ACNP is an active and highly diverse ecosystem. Numerous bird species use the wetlands year-round or migrate through during various seasons. 50 year-round birds have been documented and as many as 100 types of birds have visited during their migration. Last week I saw several species of ducks busy foraging. Green-winged teals are really nice to see, and the brilliant teal markings on their wings are so bold against the dormant vegetation and water.

Green-winged teal and Common goldeneye at ACNP

Even now with all of our snow and cold temperatures, red-winged blackbirds are busy singing their mating songs and will start building their nests in the tall reeds. Yellow-headed blackbirds will soon join them. Several hawks, including northern harriers and sharp-shins, are constantly soaring over the area in search of a meal. With so much wildlife in this ecosystem, they are very successful, the evidence more easily seen by the tracks left in the snow. Large families of river otters and beavers live in the preserve. While the beavers keep the riparian vegetation under control, other animals are foraging on the abundant supply of fish in the creek. They can’t be seen right now, but there are frogs and turtles in the wetlands. You might be lucky to catch a glimpse of them in the summer and the fall.

Talon marks at the end of possible scurrying rabbit tracks

Expanding out from the riparian area is the native critically listed shrub-steppe habitat. Black-tailed jackrabbits and Cottontail rabbits rely on these plants and others as the mainstay of their diets. Coyotes prowl the area and keep these rabbit populations in check. When the flowers start blooming, bees and dragonflies will be buzzing while the sagebrush lizards and bull snakes will slither under the shrubs keeping out of sight.

Amon Creek Nature Preserve is a natural, highly diverse, highly productive, critical habitat. So why is it that this area and others like it are continuously being encroached upon by the demand for development? We’re constantly hearing about large parks being under attack – Bears Ears National Monument, Canyonlands National Park, the Arctic National Wildlife Refuge (ANWR) – unfortunately, the list is much longer than this. Amon Creek Nature Preserve isn’t as large as the national parks or monuments, but it certainly requires just as much effort and demands the support to protect it. The ACNP has been referred to as a “cool little gem” and deserves to remain as a natural diverse open wild space. It would be a huge detriment to the Tri-Cities to lose such a beautiful area.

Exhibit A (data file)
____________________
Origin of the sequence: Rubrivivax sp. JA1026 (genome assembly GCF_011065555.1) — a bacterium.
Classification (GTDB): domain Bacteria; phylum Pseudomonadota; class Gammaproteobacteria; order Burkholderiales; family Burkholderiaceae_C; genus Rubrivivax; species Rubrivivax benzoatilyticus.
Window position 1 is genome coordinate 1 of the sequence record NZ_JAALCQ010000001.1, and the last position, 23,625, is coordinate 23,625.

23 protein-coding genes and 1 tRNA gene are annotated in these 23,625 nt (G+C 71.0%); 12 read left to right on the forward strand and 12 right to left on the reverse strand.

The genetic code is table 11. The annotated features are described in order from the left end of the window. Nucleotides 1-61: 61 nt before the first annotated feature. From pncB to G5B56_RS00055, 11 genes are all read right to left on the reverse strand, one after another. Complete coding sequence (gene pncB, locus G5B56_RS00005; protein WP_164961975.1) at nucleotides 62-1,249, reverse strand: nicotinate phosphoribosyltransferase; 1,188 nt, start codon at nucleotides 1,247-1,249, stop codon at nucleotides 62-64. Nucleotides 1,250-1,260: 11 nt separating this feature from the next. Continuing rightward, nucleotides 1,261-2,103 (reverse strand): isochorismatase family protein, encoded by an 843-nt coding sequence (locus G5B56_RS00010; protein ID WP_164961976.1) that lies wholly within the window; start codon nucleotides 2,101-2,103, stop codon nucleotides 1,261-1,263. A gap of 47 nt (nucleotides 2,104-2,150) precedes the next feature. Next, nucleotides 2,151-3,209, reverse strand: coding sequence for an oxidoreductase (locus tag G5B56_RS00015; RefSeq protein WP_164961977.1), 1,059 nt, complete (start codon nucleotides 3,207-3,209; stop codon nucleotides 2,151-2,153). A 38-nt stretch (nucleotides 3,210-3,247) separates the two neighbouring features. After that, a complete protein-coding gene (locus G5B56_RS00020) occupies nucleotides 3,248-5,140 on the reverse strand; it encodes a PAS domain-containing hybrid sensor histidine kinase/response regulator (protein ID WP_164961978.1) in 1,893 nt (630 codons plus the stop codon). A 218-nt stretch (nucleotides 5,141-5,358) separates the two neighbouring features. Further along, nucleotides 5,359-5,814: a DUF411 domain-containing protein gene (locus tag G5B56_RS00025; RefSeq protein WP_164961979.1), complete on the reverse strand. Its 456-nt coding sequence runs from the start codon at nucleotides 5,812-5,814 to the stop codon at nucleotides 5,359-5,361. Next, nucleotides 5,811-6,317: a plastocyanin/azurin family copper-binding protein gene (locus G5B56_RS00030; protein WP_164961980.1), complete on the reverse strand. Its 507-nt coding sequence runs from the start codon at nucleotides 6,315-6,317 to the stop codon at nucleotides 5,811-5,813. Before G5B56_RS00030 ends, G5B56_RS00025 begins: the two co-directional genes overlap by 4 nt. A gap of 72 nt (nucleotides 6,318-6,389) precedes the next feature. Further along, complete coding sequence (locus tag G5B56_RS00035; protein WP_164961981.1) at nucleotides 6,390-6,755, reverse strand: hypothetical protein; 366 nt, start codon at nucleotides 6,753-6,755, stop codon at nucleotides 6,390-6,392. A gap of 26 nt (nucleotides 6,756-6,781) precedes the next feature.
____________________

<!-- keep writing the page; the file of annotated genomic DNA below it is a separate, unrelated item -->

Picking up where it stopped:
Black-tailed jackrabbit in winter

If you’ve been to ACNP, you’re aware of the recent housing development that’s happening at the edge of the Willowbrook neighborhood. The first house that went up has already cut down the largest of the locust trees in the small but well-established locust grove which was at his backdoor. Did it block his view? Did he just not like that tree? I’m not sure. What I do know is that a red-tailed hawk had 3 young in that tree last year. Hawks return to the same nest each year. Since hers is no longer there, she’ll have to find another suitable tree and use more time and energy to build a new nest.

Red-tailed hawk in flight
Cut tree that held an established hawk nest

ACNP is under pressure again by yet another landowner and developer. This time the proposal is for a 96-unit apartment complex at the north end of the preserve, behind the homes on Piper St and across from Claybell Park. If this development is allowed, not only will there be an enormous amount of traffic (approx 230 parking spaces are planned), the noise, bright lights, and possible trash are just a few things that will drive any remaining wildlife away from the area. Where will they go?

Red-winged blackbird with insect

If you’ve not been to ACNP, please visit and see what’s at stake of being lost. Tapteal Greenway hosts a walk there on the second Saturday of every month. If that doesn’t work for you, send me a message and I’ll gladly take you through the Preserve.

If you’re interested in helping protect Amon Creek Nature Preserve, please click on my website link for more information.

This sign says it all
Amon Creek Nature Preserve, south end